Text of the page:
Minutes after the resignation of Finance Minister Trevor Manuel was announced, R220billon of value was wiped off the JSE.
The figure could have been higher had Manuel’s office not taken steps to assure the market that he had made himself available to serve under the new president. The rand, which is effectively the country’s share price, fell 2,5% against the dollar. This wiped R50-billion from our GDP when measured in dollars.
President Thabo Mbeki’s resignation, in contrast, did not even make investors blink: on Monday the markets closed nearly 2% higher, driven by reactions to the proposed United States government bail-out of the banking sector rather than mundane issues like a South African presidential crisis.
If ever Manuel wanted to show his value to the incoming presidency, the market reaction to the badly handled announcement of his resignation sent a clear message. Presidents may come and go, but finance ministers run the country.
In a press briefing from Washington DC on Tuesday afternoon Manuel was quick to assure journalists that he expected to remain South Africa’s finance minister: “All formalities will be concluded so [that] when next we speak I will speak as minister of finance.”
Manuel argued that his letter of resignation was purely procedural and that he serves at the pleasure of the president, who has the right to name a new Cabinet. He indicated that he had talked to other ministers before he left for New York on Saturday and had expected a mass resignation of ministers to allow acting president Kgalema Motlanthe to select his own Cabinet. “I have not been privy to the list but I did speak to other Cabinet ministers,” he said.
Whether this drastic action was necessary, by forcing the new presidency to ask him to remain Manuel has ensured that there will be few debates over his policies in future. During the press conference Manuel, who was attending an International Monetary Fund conference in Washington, confirmed that he had spoken to finance ministers from other countries to assure them that he would continue to serve and that “these assurances have been well received”. No doubt what was well received was the implication that the new presidency will maintain the financial policy framework set out under Mbeki’s reign.
The heads of the various treasury agencies, including treasury Director General Lesetja Kganyago, South African Revenue Service Commissioner Pravin Gordhan, Statistician General Pali Lehohla and Financial Intelligence Centre head Murray Michell, all confirmed that they would continue to serve government in their professional capacities.
The request for Manuel to remain may have thrown a spanner in the works for groups within the ANC that would like to see the triumvirate of Thabo, Trevor and Tito (Mboweni) removed from office. In any case they will have to wait until August next year to see if the Reserve Bank Governor Mboweni will leave his post. Unlike Cabinet ministers, who can be dismissed or removed at the president’s will, the Reserve Bank governor is appointed by the president in consultation with treasury and enjoys a fixed-term contract.
Although the latest figures show that inflation has escaped the control of the Reserve Bank, South Africa can take consolation from the fact that its Reserve Bank is one of the few central banks in the world that has not had to inject liquidity into the market during the present global financial crisis. Our banking system remains robust in the face of a catastrophic financial meltdown.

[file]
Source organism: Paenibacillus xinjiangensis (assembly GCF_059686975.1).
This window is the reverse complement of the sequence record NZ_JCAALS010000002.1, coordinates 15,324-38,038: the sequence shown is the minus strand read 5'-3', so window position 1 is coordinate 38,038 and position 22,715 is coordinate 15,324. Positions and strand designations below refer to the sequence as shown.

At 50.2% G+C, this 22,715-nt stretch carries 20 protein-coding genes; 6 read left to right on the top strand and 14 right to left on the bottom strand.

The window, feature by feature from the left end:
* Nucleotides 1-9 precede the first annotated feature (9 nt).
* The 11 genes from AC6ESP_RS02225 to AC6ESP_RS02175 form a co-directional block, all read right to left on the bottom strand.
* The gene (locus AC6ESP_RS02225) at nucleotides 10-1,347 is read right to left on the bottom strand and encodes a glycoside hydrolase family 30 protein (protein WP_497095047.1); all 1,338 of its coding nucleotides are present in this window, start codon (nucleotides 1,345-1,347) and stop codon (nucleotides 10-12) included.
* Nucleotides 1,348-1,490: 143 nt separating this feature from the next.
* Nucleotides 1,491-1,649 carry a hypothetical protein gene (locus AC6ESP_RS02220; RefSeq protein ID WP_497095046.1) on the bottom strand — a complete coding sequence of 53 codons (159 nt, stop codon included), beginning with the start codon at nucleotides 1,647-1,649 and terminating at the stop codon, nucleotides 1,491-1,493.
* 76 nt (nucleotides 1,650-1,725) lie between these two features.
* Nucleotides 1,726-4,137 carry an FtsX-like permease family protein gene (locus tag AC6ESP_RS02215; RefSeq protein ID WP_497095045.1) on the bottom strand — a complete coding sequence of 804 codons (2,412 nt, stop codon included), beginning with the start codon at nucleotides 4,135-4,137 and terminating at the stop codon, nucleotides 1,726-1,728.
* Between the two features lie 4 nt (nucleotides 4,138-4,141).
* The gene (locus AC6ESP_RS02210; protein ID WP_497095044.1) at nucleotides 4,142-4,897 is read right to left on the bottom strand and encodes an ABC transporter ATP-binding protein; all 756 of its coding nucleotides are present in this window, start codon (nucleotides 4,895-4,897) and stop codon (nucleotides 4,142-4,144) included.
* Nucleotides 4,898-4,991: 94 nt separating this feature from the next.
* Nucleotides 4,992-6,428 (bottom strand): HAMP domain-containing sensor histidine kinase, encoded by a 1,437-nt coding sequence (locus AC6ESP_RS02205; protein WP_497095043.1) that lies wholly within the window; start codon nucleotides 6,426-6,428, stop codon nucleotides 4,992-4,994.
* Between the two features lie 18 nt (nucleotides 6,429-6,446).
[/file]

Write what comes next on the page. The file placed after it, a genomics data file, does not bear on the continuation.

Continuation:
Nevertheless Mboweni will be facing further tough calls on interest rates next month after the release of August’s inflation numbers. CPIX (consumer inflation less mortgages) rose by 13,6% year on year, substantially higher than July’s figure of 13% and above analysts’ expectations of 13,3%. It was the 17th consecutive month that CPIX inflation has been above the target range of 3% to 6% and the highest level recorded since the inception of the index.
Food and electricity prices are still the main drivers of inflation; transport costs declined on the back of the August cut in the petrol price.
Kevin Lings, an economist at asset managers Stanlib, said that lower-income earners have suffered most from rising food prices. For people with low incomes, inflation is now at 17% as food alone accounts for 51% of their spending.
Lings said there is continued upward pressure on processed food inflation although agricultural inflation and international food prices have slowed. This is because food producers are trying to restore the profit margins that shrank in 2006 and 2007. “This would suggest that there will be a little more upward pressure on food prices in the short term, but the rate of increase in food prices should start to moderate convincingly during 2009,” he said.
Lings said CPIX inflation should now have peaked and should ease off towards the end of the year, especially given the reduction in the petrol price and the high base that has been established in food inflation. Lings says the reweighting of the CPI (consumer price index) basket in January, combined with the high-base effect, should create a more favourable outlook for inflation.
He said it is possible that the CPIX inflation will move back inside the target range by the end of next year, allowing for cuts in the interest rate next year. However, he warned that relying on forecasts is risky because of the volatility of the rand and huge swings in the oil price. “There is also uncertainty on rental increases, which will play a more important role in the new basket. The precise impact of reweighting of the CPIX basket on inflation in early 2009 is also not clear, which adds to the current forecast uncertainty.”